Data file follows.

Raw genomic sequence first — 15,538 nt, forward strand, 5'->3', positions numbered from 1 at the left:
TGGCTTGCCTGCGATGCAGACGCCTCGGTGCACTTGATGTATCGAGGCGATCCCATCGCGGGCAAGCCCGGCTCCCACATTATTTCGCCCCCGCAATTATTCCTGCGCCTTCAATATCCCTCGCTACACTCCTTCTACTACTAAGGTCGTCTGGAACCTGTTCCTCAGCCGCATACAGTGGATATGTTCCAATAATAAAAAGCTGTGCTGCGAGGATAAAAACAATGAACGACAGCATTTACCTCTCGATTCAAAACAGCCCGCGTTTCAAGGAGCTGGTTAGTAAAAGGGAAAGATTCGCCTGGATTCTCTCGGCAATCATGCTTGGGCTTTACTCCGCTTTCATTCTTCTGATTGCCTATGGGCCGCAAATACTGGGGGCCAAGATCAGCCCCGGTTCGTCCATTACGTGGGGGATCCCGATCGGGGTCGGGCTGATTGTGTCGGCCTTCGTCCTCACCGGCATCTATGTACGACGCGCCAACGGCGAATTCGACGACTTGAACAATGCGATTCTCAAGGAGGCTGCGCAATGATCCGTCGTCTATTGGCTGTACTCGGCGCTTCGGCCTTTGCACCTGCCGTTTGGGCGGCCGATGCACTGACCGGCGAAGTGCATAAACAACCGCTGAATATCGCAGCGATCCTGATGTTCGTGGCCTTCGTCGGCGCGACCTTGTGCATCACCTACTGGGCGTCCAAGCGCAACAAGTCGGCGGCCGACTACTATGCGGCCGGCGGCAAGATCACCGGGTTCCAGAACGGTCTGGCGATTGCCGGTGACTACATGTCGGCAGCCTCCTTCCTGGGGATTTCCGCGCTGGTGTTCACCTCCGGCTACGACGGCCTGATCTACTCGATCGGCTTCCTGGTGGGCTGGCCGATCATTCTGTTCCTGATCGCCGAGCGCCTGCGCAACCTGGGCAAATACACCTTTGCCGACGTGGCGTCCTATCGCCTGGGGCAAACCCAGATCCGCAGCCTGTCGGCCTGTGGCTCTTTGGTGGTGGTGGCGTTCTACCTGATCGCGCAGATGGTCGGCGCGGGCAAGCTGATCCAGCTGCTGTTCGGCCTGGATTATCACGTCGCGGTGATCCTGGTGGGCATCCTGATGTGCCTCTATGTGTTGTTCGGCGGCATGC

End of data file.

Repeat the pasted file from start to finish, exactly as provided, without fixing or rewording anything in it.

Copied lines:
Raw genomic sequence first — 15,538 nt, forward strand, 5'->3', positions numbered from 1 at the left:
TGGCTTGCCTGCGATGCAGACGCCTCGGTGCACTTGATGTATCGAGGCGATCCCATCGCGGGCAAGCCCGGCTCCCACATTATTTCGCCCCCGCAATTATTCCTGCGCCTTCAATATCCCTCGCTACACTCCTTCTACTACTAAGGTCGTCTGGAACCTGTTCCTCAGCCGCATACAGTGGATATGTTCCAATAATAAAAAGCTGTGCTGCGAGGATAAAAACAATGAACGACAGCATTTACCTCTCGATTCAAAACAGCCCGCGTTTCAAGGAGCTGGTTAGTAAAAGGGAAAGATTCGCCTGGATTCTCTCGGCAATCATGCTTGGGCTTTACTCCGCTTTCATTCTTCTGATTGCCTATGGGCCGCAAATACTGGGGGCCAAGATCAGCCCCGGTTCGTCCATTACGTGGGGGATCCCGATCGGGGTCGGGCTGATTGTGTCGGCCTTCGTCCTCACCGGCATCTATGTACGACGCGCCAACGGCGAATTCGACGACTTGAACAATGCGATTCTCAAGGAGGCTGCGCAATGATCCGTCGTCTATTGGCTGTACTCGGCGCTTCGGCCTTTGCACCTGCCGTTTGGGCGGCCGATGCACTGACCGGCGAAGTGCATAAACAACCGCTGAATATCGCAGCGATCCTGATGTTCGTGGCCTTCGTCGGCGCGACCTTGTGCATCACCTACTGGGCGTCCAAGCGCAACAAGTCGGCGGCCGACTACTATGCGGCCGGCGGCAAGATCACCGGGTTCCAGAACGGTCTGGCGATTGCCGGTGACTACATGTCGGCAGCCTCCTTCCTGGGGATTTCCGCGCTGGTGTTCACCTCCGGCTACGACGGCCTGATCTACTCGATCGGCTTCCTGGTGGGCTGGCCGATCATTCTGTTCCTGATCGCCGAGCGCCTGCGCAACCTGGGCAAATACACCTTTGCCGACGTGGCGTCCTATCGCCTGGGGCAAACCCAGATCCGCAGCCTGTCGGCCTGTGGCTCTTTGGTGGTGGTGGCGTTCTACCTGATCGCGCAGATGGTCGGCGCGGGCAAGCTGATCCAGCTGCTGTTCGGCCTGGATTATCACGTCGCGGTGATCCTGGTGGGCATCCTGATGTGCCTCTATGTGTTGTTCGGCGGCATGC